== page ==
After reading John Buchanan’s blog about his downsizing his professional library, I have to share my thoughts from a year ago in saying “good-bye” to more than half of my library.
As I see more and more of my colleagues prepare for retirement, this is an article from the former pastor of Fourth Presbyterian Church in Chicago worth the read:
One year after my retirement, I gaze upon my small library never to forget that last week in my church study when faced with no other choice but to downsize my library. Two elders, Shelley and Isabella, stood in front of my desk books and boxes. They would place books in front of me and I would quickly make a decision as to which ones I would keep. Books that would not be ‘saved’ were going to a room near my study. They would be spread out on tables for anyone in the congregation wishing to have them. I gave a couple of seminarians advanced notice of the opportunity take any books they might find helpful in their studies. I also gave the seminarians most of my reference books. This is how I acquired many of the books that are in my library. I didn’t have the patience to think about trying to sell my library. For economic reasons, I know many of my colleagues who are forced to think about selling their books in order to supplement their income.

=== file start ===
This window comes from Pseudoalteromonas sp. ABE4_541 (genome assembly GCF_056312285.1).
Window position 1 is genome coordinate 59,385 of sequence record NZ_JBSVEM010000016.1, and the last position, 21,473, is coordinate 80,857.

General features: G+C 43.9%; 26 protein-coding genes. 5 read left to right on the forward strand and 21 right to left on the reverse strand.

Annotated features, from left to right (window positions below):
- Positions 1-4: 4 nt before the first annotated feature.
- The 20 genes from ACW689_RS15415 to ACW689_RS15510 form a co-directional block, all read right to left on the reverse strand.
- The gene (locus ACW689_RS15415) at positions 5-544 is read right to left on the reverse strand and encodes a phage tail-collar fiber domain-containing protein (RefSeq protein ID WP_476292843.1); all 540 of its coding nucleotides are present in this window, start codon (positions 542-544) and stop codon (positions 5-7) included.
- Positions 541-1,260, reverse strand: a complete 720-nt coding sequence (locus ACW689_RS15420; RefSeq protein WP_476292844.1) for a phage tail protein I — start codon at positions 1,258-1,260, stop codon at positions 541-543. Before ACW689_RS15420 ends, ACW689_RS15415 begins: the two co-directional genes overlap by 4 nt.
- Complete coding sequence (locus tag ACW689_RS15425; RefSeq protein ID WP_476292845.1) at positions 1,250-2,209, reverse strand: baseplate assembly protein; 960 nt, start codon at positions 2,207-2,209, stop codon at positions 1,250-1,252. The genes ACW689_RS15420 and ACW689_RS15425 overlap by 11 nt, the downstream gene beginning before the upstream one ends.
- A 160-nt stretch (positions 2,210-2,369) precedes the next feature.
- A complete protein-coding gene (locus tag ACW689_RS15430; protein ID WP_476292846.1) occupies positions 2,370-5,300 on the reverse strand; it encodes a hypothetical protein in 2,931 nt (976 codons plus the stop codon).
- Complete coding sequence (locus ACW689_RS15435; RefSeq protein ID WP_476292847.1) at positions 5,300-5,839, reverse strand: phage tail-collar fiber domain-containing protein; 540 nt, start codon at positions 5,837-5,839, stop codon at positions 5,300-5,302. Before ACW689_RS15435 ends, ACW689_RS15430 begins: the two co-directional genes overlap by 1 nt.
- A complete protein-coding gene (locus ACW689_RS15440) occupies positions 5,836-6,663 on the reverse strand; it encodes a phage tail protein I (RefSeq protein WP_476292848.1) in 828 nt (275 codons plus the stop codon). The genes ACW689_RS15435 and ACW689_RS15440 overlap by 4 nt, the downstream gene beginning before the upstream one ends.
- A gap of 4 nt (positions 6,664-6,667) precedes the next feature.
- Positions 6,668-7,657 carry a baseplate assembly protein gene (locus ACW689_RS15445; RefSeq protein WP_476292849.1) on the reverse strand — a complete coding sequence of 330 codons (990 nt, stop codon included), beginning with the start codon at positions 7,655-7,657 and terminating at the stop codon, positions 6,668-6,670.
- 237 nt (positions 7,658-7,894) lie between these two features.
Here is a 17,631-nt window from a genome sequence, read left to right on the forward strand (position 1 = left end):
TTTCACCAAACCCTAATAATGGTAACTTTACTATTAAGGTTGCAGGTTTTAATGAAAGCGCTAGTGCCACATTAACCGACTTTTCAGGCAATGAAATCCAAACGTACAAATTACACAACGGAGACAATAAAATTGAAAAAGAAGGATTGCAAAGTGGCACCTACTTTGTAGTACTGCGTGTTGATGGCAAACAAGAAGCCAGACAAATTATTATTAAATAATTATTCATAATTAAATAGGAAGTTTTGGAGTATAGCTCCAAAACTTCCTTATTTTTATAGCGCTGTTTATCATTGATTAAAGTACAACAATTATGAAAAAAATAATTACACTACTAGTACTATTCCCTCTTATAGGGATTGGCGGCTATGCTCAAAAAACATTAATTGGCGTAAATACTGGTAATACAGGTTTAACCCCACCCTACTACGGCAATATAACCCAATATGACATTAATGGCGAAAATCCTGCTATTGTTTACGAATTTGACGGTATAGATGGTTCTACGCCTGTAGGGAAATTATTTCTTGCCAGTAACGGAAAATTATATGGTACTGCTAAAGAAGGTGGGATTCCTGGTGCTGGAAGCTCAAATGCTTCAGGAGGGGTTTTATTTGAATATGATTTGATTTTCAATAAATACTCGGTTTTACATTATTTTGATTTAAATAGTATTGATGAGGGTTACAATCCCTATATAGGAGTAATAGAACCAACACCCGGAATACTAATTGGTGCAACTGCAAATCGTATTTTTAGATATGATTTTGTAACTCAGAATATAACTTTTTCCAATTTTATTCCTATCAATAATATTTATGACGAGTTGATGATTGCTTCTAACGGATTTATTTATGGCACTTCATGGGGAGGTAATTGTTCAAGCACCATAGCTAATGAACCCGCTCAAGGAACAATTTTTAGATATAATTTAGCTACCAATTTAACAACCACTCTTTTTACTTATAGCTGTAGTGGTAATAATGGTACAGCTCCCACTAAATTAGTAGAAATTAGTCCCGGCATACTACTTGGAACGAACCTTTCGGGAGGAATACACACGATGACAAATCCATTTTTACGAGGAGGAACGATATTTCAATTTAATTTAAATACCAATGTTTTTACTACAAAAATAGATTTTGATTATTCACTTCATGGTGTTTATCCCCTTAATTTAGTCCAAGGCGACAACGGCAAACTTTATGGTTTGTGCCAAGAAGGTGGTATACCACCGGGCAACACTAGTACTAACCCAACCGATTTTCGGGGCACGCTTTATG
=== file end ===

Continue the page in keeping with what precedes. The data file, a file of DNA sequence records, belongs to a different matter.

Back to that room where my parting books were on display on tables. I will never forget sitting alone in this room in front of these tables gazing upon them feeling like I was at a funeral. I was truly grieving the loss of books that had become to me like friends. A few of these books made were saved to be returned to my personal library.
Weeks later as I placed my books on new shelves in my new home study, I recall ordering a new bookcase. I was going to need more shelving. This being said, I am trying to weed out books at the same rate I purchase new books. I have also been trying to cut back on the books I purchase—really hard.
Ordering e-books is something new for me. I’m not sure I will ever get used to having a library of books stored somewhere in a “cloud”. Gazing upon the book self on my phone or computer isn’t as enjoyable as looking at the full wall of books in my study. I laugh at how the computer tries to simulate a bookcase in listing the e-books I have purchased. I will always love the hard-copy books I can feel and touch and underscore and write in the margins.
All I wish: I hope that all of my books, when I die, will be given to those who will honor and cherish them as much as I have throughout the years. Perhaps some seminarians will have an opportunity to have them? I know what my wife wishes: That I get rid of the books before I die!